“Rent-seeking” and the socialist corporation

Charges of “socialist” seem to be emerging as primary attack strategy by Republicans toward Democrats as the 2020 elections fire up. It is, in my view, all an inane “Humpty Dumpty” twisting of the terms capitalist and socialist to mean “whatever I choose them to mean” in order to raise the ire of captive television and online audiences. In addition,… Read more »

Mind-body dualism and religion – the hard debate

In a prior post, I noted that the most-cited debate between science and religion, that of Darwinian evolution, is “the easy problem to solve” in this face-off. Millions of Christians and major denominational bodies have already come to a reconciliation with the science, simply by understanding, as St. Augustine of Hippo recognized by the early 5th century, that the short… Read more »

Science, religion and evolution – the “fightin’ words”

Human language is how we are supposed to communicate with each other, but during my experience living in the United Kingdom, I had some co-workers who spoke in forms of English so different from my Midwestern US flatness that I was able to capture, at best, about fifty percent of the meaning between accent and idiom differences. The debate between… Read more »

In an instant – the probability of February 29

If your birthday or wedding anniversary is February 29, your special day will pass this year in an infinitesimal moment at midnight. [1] The year 2019, when this is posted, is not a leap year, but given any random year, we usually think that the probability of it being a leap year, with a February 29, is one in four,… Read more »

Left-brain versus right-brain ethics

      No Comments on Left-brain versus right-brain ethics

NPR science correspondent Shankar Vedantam hosts an excellent podcast entitled Hidden Brain, focusing on the science of human behavior. A recent episode features brain researcher and psychiatrist Iain McGilchrist, author of a book that tries to sort the myths from the science regarding the differences between our “left brain” and “right brain.” The two brain hemispheres sometimes appear complementary or mirrors… Read more »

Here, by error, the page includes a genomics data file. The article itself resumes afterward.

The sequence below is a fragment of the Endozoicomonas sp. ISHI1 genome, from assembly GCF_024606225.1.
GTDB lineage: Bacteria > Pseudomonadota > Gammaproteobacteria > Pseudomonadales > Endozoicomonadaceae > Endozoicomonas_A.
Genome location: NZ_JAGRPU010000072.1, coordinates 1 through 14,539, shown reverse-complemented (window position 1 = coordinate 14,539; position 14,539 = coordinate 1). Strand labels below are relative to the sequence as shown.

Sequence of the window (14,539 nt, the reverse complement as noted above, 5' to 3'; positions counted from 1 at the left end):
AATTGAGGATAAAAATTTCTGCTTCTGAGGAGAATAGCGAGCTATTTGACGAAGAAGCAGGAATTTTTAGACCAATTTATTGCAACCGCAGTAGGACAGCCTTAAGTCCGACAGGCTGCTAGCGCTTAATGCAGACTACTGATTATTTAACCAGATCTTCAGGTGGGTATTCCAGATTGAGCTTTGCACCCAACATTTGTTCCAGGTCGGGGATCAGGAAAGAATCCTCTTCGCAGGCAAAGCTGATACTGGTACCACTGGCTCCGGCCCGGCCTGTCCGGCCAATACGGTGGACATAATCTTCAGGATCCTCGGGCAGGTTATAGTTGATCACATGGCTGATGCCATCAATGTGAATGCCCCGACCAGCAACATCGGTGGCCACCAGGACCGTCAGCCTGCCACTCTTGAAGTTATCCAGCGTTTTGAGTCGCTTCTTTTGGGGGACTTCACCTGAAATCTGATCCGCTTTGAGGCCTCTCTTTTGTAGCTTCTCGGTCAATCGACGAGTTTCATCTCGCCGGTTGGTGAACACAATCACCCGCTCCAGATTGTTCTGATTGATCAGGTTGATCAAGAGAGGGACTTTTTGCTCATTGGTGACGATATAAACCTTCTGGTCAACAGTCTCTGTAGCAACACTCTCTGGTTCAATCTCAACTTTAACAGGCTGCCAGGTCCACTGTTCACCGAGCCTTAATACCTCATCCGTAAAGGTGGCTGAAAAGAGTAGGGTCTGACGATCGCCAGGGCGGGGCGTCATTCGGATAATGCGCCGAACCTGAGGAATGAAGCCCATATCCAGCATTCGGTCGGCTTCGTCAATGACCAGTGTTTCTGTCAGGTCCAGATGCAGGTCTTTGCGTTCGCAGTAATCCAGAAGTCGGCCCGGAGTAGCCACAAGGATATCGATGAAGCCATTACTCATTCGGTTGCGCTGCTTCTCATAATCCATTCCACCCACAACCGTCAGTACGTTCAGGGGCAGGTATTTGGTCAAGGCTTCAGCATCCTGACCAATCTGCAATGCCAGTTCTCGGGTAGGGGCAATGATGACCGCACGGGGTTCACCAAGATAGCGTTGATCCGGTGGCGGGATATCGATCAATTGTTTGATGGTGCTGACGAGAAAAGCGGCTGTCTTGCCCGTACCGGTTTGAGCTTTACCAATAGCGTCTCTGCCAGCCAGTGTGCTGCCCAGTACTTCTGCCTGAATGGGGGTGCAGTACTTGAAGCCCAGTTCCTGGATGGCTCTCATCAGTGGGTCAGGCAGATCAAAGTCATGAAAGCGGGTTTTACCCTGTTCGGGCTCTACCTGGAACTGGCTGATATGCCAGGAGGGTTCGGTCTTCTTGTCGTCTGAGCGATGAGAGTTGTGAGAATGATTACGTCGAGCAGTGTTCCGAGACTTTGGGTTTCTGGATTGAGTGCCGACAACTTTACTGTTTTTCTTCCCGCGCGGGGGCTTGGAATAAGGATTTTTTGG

Postage stamps and other big numbers

      No Comments on Postage stamps and other big numbers

A continuing theme of this blog is that humans have a difficult time grasping some basic math, even if their futures depend on it. A combination of “scare quote” stories I have read recently about the size of the national debt as well as discovering the new price of first-class postage stamps (now 55 cents) set my mind on the… Read more »

“Testosterone Rex” meets the U.S. Congress

      No Comments on “Testosterone Rex” meets the U.S. Congress

There has been no more interesting contrast in recent history than to see side-by-side photos of the swearing in of the 2019 U.S. House of Representatives. On one side, a diverse mix of young and old, men and women, and of various ethnicity. On the other side, a bunch of mostly-old white men like me, all dressed in dark suits:… Read more »

Can self-driving cars be moral?

      1 Comment on Can self-driving cars be moral?

Caltech physicist Sean Carroll presents one of the best science podcasts, called Mindscape, and a recent episode featured philosopher Derek Leben. Leben has been researching how self-driving vehicles might be programmed when faced with what we would typically call a moral dilemma if faced by a human. For instance, if there were no choice but to swerve the car into a brick… Read more »

The math behind Elizabeth Warren’s “wealth tax”

Elizabeth Warren has come out of the presidential primary gate swinging with a proposal for a 2% wealth tax on assets over $50 million, rising to 3% on assets over $1 billion. Despite the freak-out by conservative pundits, I’d like, in this post, to put these numbers in perspective with a bit of basic math. This, in short, is not… Read more »

Parsing policy proposals – Defense

      No Comments on Parsing policy proposals – Defense

This is the third in a series about how to parse the varying policy proposals for the United States government emerging in advance of the 2020 election. The subject here is how to weed-whack your way through the often-inflated rhetoric on defense and defense spending to find the meat of the proposal. Parse #1 – The great Keynesian jobs program… Read more »